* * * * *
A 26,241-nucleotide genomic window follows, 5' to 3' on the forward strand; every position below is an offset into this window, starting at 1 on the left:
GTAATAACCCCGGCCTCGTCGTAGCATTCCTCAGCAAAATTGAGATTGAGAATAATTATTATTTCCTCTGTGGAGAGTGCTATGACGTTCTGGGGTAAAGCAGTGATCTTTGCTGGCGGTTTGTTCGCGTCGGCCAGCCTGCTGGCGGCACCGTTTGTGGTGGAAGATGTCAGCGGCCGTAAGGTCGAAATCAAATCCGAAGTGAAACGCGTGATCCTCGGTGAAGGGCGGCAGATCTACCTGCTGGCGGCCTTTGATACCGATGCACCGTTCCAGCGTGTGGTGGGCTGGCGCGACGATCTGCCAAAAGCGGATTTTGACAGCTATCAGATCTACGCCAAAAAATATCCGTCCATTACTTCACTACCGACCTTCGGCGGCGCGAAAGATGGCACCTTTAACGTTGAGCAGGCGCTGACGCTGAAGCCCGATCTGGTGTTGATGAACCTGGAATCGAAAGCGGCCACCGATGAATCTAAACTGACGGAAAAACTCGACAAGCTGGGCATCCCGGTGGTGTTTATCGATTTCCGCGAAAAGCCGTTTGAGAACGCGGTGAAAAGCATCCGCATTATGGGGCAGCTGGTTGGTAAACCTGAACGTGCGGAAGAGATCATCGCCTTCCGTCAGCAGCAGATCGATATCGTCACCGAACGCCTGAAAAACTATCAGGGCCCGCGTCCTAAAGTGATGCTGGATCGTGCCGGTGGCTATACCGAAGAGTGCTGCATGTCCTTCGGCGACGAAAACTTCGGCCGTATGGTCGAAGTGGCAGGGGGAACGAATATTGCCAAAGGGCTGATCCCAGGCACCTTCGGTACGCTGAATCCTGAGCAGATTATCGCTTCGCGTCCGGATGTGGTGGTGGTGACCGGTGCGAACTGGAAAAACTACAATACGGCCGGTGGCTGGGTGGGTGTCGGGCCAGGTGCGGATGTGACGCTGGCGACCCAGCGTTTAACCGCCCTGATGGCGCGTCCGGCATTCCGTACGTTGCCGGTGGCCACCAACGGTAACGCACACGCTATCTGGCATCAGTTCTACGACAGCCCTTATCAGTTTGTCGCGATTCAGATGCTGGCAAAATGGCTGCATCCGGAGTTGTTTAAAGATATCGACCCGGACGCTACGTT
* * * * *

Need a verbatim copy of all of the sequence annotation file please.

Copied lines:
A 26,241-nucleotide genomic window follows, 5' to 3' on the forward strand; every position below is an offset into this window, starting at 1 on the left:
GTAATAACCCCGGCCTCGTCGTAGCATTCCTCAGCAAAATTGAGATTGAGAATAATTATTATTTCCTCTGTGGAGAGTGCTATGACGTTCTGGGGTAAAGCAGTGATCTTTGCTGGCGGTTTGTTCGCGTCGGCCAGCCTGCTGGCGGCACCGTTTGTGGTGGAAGATGTCAGCGGCCGTAAGGTCGAAATCAAATCCGAAGTGAAACGCGTGATCCTCGGTGAAGGGCGGCAGATCTACCTGCTGGCGGCCTTTGATACCGATGCACCGTTCCAGCGTGTGGTGGGCTGGCGCGACGATCTGCCAAAAGCGGATTTTGACAGCTATCAGATCTACGCCAAAAAATATCCGTCCATTACTTCACTACCGACCTTCGGCGGCGCGAAAGATGGCACCTTTAACGTTGAGCAGGCGCTGACGCTGAAGCCCGATCTGGTGTTGATGAACCTGGAATCGAAAGCGGCCACCGATGAATCTAAACTGACGGAAAAACTCGACAAGCTGGGCATCCCGGTGGTGTTTATCGATTTCCGCGAAAAGCCGTTTGAGAACGCGGTGAAAAGCATCCGCATTATGGGGCAGCTGGTTGGTAAACCTGAACGTGCGGAAGAGATCATCGCCTTCCGTCAGCAGCAGATCGATATCGTCACCGAACGCCTGAAAAACTATCAGGGCCCGCGTCCTAAAGTGATGCTGGATCGTGCCGGTGGCTATACCGAAGAGTGCTGCATGTCCTTCGGCGACGAAAACTTCGGCCGTATGGTCGAAGTGGCAGGGGGAACGAATATTGCCAAAGGGCTGATCCCAGGCACCTTCGGTACGCTGAATCCTGAGCAGATTATCGCTTCGCGTCCGGATGTGGTGGTGGTGACCGGTGCGAACTGGAAAAACTACAATACGGCCGGTGGCTGGGTGGGTGTCGGGCCAGGTGCGGATGTGACGCTGGCGACCCAGCGTTTAACCGCCCTGATGGCGCGTCCGGCATTCCGTACGTTGCCGGTGGCCACCAACGGTAACGCACACGCTATCTGGCATCAGTTCTACGACAGCCCTTATCAGTTTGTCGCGATTCAGATGCTGGCAAAATGGCTGCATCCGGAGTTGTTTAAAGATATCGACCCGGACGCTACGTT